As you probably know, this past weekend marked the 40th anniversary for Saturday Night Live. Comedy snob or not, you have to admit this is a remarkable achievement. (Yes you do.) Forget the debate about which era was best, which was worst, and whether or not the show should even be on the air anymore. It has a lot of issues but it’s 90 minutes of original comedy, every week. That’s crazy to me. It took me over a year to write five minutes of stand up material I didn’t hate. Forget about whether the show should be that long, it’s just not an easy thing to do.
And yet Rolling Stone has deemed some guy, Rob Sheffield, capable of ranking all 141 cast members in the history of Saturday Night Live. Lists like these are subjective, stupid and, of course, meaningless. And yes, I don’t agree with the rankings. I didn’t have to get past Norm Macdonald at #135 to know I didn’t need to read the rest of them. Whoever this guy is, he’s entitled to his opinion. (He might not even be behind the actual rankings, but his name is on them.) What I really take issue with is his mean-spirited, dismissive write-ups for some of the cast members.
Every single one of these people contributed more culturally to the world in one sketch than Rob Sheffield ever will writing hot take click-bait garbage like that article. (Not to mention his rankings of the best SNL Characters ever.) This is the kind of arts “journalism” that made me quit writing criticism. It doesn’t contribute anything to the world. And neither does the guy writing it.
But in the spirit of hot takes and jumping on a cultural event to garner site traffic, I now present to you my insanely lazy, ruthlessly quick ranking of every Terrible Rolling Stone SNL Article Writers ever!
1. Rob Sheffield
I don’t know who Rob Sheffield is and neither do you. Let’s check back in with him on the 40th anniversary of his SNL article.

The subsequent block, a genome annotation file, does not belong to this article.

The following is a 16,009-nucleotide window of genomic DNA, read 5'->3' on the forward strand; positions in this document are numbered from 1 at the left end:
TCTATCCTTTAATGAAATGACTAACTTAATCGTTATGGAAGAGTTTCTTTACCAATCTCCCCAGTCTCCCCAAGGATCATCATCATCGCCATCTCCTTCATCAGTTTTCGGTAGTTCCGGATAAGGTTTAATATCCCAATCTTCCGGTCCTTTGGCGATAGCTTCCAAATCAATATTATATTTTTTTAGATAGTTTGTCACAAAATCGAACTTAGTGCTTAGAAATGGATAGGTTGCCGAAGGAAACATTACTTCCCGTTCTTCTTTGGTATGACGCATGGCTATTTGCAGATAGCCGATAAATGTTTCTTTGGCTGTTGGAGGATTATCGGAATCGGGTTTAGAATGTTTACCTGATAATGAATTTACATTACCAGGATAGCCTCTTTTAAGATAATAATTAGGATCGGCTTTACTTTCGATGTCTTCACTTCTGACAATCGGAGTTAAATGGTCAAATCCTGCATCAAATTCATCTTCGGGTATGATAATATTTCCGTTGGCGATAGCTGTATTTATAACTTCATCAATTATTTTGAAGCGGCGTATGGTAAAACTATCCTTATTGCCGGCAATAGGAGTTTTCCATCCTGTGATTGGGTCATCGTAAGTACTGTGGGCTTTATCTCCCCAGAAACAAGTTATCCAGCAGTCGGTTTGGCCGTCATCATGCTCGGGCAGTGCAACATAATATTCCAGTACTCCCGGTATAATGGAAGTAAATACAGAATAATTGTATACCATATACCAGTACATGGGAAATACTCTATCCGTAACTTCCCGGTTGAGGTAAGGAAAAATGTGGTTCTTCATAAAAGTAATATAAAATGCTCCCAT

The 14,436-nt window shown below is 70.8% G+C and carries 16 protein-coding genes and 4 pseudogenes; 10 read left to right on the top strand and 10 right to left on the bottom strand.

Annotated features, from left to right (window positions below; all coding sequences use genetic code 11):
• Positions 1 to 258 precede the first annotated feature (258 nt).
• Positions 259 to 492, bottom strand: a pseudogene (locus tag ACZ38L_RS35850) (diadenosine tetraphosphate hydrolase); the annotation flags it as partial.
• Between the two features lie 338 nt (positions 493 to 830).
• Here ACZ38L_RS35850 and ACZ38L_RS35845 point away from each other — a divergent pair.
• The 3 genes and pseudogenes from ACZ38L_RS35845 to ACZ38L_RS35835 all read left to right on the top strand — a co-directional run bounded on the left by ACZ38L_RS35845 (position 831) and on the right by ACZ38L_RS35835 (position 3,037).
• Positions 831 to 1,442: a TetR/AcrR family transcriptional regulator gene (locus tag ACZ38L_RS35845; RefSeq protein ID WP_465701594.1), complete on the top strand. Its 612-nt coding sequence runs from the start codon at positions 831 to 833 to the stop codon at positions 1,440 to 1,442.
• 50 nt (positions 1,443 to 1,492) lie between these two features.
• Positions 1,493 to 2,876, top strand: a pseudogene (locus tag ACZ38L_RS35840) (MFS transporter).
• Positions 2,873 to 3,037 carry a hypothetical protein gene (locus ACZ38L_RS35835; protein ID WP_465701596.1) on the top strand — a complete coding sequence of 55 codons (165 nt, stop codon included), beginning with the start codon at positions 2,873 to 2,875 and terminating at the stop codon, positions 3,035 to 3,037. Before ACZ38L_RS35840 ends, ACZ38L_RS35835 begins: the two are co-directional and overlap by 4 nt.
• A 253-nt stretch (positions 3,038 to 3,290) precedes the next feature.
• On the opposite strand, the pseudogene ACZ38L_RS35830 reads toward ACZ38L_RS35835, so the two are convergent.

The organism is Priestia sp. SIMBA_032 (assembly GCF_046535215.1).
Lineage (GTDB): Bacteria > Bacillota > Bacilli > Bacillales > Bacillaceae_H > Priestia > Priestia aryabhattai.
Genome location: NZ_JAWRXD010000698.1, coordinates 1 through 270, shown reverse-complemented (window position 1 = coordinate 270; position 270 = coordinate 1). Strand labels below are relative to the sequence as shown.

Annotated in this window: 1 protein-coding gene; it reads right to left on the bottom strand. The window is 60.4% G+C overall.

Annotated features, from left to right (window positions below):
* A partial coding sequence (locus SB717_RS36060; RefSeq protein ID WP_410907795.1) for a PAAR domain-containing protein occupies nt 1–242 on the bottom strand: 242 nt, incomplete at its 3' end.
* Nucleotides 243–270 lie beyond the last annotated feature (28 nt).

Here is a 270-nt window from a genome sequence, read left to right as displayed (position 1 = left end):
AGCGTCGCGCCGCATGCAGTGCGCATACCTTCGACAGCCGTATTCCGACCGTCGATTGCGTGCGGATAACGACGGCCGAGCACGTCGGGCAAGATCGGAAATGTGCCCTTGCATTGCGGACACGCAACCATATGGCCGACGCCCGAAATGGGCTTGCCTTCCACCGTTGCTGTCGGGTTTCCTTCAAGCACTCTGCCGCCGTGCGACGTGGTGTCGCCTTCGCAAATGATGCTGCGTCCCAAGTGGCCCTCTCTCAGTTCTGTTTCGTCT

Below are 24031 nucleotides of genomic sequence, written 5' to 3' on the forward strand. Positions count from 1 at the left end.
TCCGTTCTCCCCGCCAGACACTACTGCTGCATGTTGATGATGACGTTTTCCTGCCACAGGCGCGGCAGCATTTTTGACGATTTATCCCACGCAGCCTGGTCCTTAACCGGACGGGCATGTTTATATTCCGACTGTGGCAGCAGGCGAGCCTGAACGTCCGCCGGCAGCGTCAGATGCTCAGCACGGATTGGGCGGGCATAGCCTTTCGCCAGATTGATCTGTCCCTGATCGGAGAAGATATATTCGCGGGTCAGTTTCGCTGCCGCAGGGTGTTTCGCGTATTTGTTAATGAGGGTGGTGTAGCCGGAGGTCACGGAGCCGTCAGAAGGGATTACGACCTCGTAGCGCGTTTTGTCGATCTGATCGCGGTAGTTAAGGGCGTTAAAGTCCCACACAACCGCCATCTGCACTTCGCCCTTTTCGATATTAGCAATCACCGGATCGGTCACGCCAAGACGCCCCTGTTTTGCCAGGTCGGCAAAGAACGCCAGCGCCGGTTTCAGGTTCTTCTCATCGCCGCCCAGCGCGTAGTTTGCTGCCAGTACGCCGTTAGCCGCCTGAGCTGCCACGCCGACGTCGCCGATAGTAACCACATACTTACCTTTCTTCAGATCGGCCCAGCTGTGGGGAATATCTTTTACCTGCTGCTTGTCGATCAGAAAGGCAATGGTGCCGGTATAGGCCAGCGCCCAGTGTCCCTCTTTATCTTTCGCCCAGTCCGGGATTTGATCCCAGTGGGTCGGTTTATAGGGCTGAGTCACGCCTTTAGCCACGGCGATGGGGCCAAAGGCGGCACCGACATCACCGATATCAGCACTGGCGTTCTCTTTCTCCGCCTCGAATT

Remember when I challenged myself to finish a rough draft of a book by the end of this year? Well, I figured publishing progress updates would help me stick to that pledge.
So, here goes update #1:
I haven’t started it.
I will be 31-years-old this April. You would think that would mean I’ve got my life figured out. Steady job, wife, house, kids on the way, etc. While I do have a steady job and I do have a girlfriend, I don’t feel anywhere close to feeling like I’ve got my life figured out. I used to think that was a problem. And that’s pretty much only because I kept telling myself that it was a problem.
It’s taken me this long in my life to realize the biggest obstacle any person has to overcome in their life is themselves. (Obviously I’m referring to us privileged ones over here in the developed Western World.) Lest you think this is turning into a new age blog about spirituality and finding yourself and all that, I’m simply writing about it because I’ve yet to meet a single person (out of those I know well) who has mastered the art of keeping themselves out of their own business. If you don’t know what I’m talking about, then you probably haven’t yet realized how you get in your own way.
Only you prevent yourself from being better at your job, admitting your job isn’t right for you, recognizing and embracing the best parts of your relationships, and from changing the way you do these things. In fact, you’re likely the cause of most of your own hang-ups and problems.
Sure, there’s alpha male types out there who “know what they want” and strive for success and money and everything we’re told will make us happy. They probably scoff at someone like me and I think I’m just a pussy who needs to get it together. But they’ll never understand where I’m coming from. They’re not self-aware enough to think that maybe they don’t have all the answers. They don’t stop to think about what they’re doing and why. They aren’t searching for the same kind of fulfillment.
The problem with being too self-aware, is that you start to over think aspect of your life until you can longer take any amount of joy out of it. Your job, your relationship, your friends, your family. Everything needs to be thought through and back again until it all feels wrong to you. By thinking too much, we stop ourselves from enjoying the living we’re supposed to be doing.
And here’s the part where I tell you the magical answer that will solve all your problems: there isn’t one. The only solution is to recognize when you’re getting in your own way. That’s really the only reason I’m writing this. It’s catharsis for me because I realized I’ve been actively trying to stop myself from changing in ways that’ll make me better. It feels good to write it down. But I’m still trying to stop myself from clicking “Publish.”